Ghost Robotics Vision 60 Robot Dog Visits Scott Air Force Base for Evaluation

The Ghost Robotics Vision 60 robot dog has visited Scott Air Force Base during an evaluation of its capabilities as a part of its one-year pilot program.

Heading the test was U.S. Air Force (USAF) Air Combat Command (ACC)’s Agile Battle Lab (ABL). The lab identifies, validates and inserts new concepts and technology to enable Agile Combat Employment and its contributions to all-domain warfare.

The Vision 60 autonomous quadrupedal unmanned ground vehicle (Q-UGV) is an all-terrain, dog-like robot equipped with enhanced sensors.

“By no means is this meant to replace a real K-9,” said Senior Master Sgt. Marcos Garcia, ACC Detachment 3 Agile Battle Lab, AMC liaison. “It is simply a force multiplier and can even maybe save some K-9 lives. The experts in the field envision it supplementing a bomb team or leading a foot patrol.”

This innovative piece of machinery was created to be a low-cost, low-risk force multiplier. Ultimately, this program has the capability of protecting a life.

“The major selling point of this technology is that it’s meant to be expendable, whereas our Airmen are not,” said Master Sgt. Justin Hanlon, 375th Security Forces Squadron operations noncommissioned officer in charge. “We can replace parts on the ghost robot and get it back out to the mission, but the same cannot be said of a human being. The bottom line is this cements our commitment to mitigating risk to our Airmen and protecting them from unnecessary danger.”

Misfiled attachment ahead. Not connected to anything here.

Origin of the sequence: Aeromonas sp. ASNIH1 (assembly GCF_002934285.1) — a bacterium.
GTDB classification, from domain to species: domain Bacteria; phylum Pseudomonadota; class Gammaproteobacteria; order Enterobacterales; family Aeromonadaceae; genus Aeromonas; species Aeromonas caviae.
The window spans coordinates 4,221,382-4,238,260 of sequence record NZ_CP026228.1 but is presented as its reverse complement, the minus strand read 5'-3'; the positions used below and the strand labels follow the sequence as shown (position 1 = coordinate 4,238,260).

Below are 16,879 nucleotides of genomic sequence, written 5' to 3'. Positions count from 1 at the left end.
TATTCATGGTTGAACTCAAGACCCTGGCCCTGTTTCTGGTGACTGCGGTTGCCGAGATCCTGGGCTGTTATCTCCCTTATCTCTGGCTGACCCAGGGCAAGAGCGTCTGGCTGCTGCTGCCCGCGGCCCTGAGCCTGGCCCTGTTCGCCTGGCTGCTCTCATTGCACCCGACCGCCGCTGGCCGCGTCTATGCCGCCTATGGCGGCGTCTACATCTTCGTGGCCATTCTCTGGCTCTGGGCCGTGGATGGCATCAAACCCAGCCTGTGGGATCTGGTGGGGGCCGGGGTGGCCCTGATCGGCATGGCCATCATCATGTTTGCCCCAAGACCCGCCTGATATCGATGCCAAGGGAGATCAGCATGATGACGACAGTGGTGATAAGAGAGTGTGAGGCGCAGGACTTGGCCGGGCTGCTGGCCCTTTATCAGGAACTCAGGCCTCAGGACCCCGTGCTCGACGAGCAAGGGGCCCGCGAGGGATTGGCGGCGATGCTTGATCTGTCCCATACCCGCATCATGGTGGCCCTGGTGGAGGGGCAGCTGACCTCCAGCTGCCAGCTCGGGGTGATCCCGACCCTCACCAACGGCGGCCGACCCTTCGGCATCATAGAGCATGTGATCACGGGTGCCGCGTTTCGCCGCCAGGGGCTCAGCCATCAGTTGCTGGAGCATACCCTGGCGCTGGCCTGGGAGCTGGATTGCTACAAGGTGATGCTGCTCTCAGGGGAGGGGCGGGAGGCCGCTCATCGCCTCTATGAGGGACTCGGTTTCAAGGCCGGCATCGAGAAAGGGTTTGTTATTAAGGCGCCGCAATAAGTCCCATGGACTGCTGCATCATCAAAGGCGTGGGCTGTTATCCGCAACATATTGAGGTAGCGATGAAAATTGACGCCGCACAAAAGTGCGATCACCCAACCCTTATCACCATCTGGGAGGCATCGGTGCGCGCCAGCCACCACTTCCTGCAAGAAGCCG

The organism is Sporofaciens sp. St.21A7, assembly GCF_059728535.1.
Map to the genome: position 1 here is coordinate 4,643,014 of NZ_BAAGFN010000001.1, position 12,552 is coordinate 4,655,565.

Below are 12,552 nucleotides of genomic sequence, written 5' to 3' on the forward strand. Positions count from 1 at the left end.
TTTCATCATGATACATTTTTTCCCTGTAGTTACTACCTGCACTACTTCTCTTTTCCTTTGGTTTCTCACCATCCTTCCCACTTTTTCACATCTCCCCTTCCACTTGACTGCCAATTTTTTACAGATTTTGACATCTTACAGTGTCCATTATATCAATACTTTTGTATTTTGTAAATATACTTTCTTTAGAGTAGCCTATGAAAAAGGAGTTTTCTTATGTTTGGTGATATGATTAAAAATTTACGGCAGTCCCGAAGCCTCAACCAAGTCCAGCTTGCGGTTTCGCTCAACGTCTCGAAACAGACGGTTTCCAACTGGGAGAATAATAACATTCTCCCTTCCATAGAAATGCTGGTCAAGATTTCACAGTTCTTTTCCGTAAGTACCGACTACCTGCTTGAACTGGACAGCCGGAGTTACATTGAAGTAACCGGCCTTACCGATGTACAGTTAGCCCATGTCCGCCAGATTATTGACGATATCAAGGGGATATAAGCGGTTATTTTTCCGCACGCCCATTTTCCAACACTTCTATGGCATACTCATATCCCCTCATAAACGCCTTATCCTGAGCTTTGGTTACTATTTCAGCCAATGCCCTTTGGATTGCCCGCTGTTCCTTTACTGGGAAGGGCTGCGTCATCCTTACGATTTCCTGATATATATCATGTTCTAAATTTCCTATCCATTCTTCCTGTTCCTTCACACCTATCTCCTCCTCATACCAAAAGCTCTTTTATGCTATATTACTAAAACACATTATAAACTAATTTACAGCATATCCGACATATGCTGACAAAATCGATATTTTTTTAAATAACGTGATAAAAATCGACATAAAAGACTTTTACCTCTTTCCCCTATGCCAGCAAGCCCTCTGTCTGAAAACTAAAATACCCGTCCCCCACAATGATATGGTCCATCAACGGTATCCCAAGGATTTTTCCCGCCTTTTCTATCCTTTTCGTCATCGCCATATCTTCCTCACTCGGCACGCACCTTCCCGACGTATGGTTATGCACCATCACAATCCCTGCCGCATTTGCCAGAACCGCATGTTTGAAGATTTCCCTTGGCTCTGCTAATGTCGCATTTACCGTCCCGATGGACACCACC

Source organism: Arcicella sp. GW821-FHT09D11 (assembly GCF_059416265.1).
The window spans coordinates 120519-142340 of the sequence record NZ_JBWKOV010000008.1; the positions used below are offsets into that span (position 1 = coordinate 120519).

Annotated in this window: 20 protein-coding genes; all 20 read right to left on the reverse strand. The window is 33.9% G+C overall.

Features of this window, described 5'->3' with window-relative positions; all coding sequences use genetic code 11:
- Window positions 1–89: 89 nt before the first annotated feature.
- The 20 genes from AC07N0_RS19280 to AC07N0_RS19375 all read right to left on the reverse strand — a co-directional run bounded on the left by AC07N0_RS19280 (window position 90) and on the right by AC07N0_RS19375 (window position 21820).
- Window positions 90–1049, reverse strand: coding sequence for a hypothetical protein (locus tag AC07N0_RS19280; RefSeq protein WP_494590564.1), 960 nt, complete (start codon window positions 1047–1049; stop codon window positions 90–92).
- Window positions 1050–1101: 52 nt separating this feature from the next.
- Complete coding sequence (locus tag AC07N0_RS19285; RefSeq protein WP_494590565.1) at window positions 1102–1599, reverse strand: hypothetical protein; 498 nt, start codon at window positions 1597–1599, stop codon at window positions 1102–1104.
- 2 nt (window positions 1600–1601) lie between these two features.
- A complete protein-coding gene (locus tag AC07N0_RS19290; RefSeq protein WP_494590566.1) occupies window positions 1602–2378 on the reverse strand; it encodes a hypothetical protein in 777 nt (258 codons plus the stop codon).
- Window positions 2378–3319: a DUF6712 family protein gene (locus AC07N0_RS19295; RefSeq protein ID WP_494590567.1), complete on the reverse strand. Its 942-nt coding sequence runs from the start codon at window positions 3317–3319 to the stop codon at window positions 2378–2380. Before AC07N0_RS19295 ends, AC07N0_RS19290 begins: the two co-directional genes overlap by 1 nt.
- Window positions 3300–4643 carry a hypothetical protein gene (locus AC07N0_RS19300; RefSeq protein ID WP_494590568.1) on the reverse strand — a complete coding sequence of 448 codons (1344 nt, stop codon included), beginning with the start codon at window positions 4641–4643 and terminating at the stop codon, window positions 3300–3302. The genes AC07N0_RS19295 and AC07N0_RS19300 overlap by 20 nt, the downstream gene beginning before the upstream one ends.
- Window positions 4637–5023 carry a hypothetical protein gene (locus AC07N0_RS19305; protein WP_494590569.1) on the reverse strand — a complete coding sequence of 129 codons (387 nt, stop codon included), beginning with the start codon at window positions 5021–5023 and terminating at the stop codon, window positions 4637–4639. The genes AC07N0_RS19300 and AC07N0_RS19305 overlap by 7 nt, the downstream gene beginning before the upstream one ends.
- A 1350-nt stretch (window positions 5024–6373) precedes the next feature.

Equipped with integrated sensors, the Q-UGV can capture a high-definition video stream and thermal imaging, and boasts an infrared configuration. The Q-UGV also utilizes legs that can attain a current speed of seven feet per second and has been tested to outperform wheels, tracks and drones for certain uses in the field.

“Instead of using a human being as a sentry, imagine a mobile sensor with a high-definition, wide-angle camera and long-range capabilities being controlled by a trained Airman from the safety and security of a Base Defense Operations Center or a Theatre Operations Center in both a garrison or contested environment,” Hanlon said.

During the evaluation at Scott AFB, the ABL sought the insight of force professionals on improvements to the robotic K-9. While the implementation of this technology is still in its infancy, it has the latent ability to bring the Air Force into a new era of warfighting.

As the Air Force looks to close gaps and move towards Agile Combat Employment (ACE) and Joint All Domain Command and Control (JADC2), the use of new innovative technology like the Q-UGV may become common across military installations as the service seek to enhance mission effectiveness.



Leave a Reply

This site uses Akismet to reduce spam. Learn how your comment data is processed.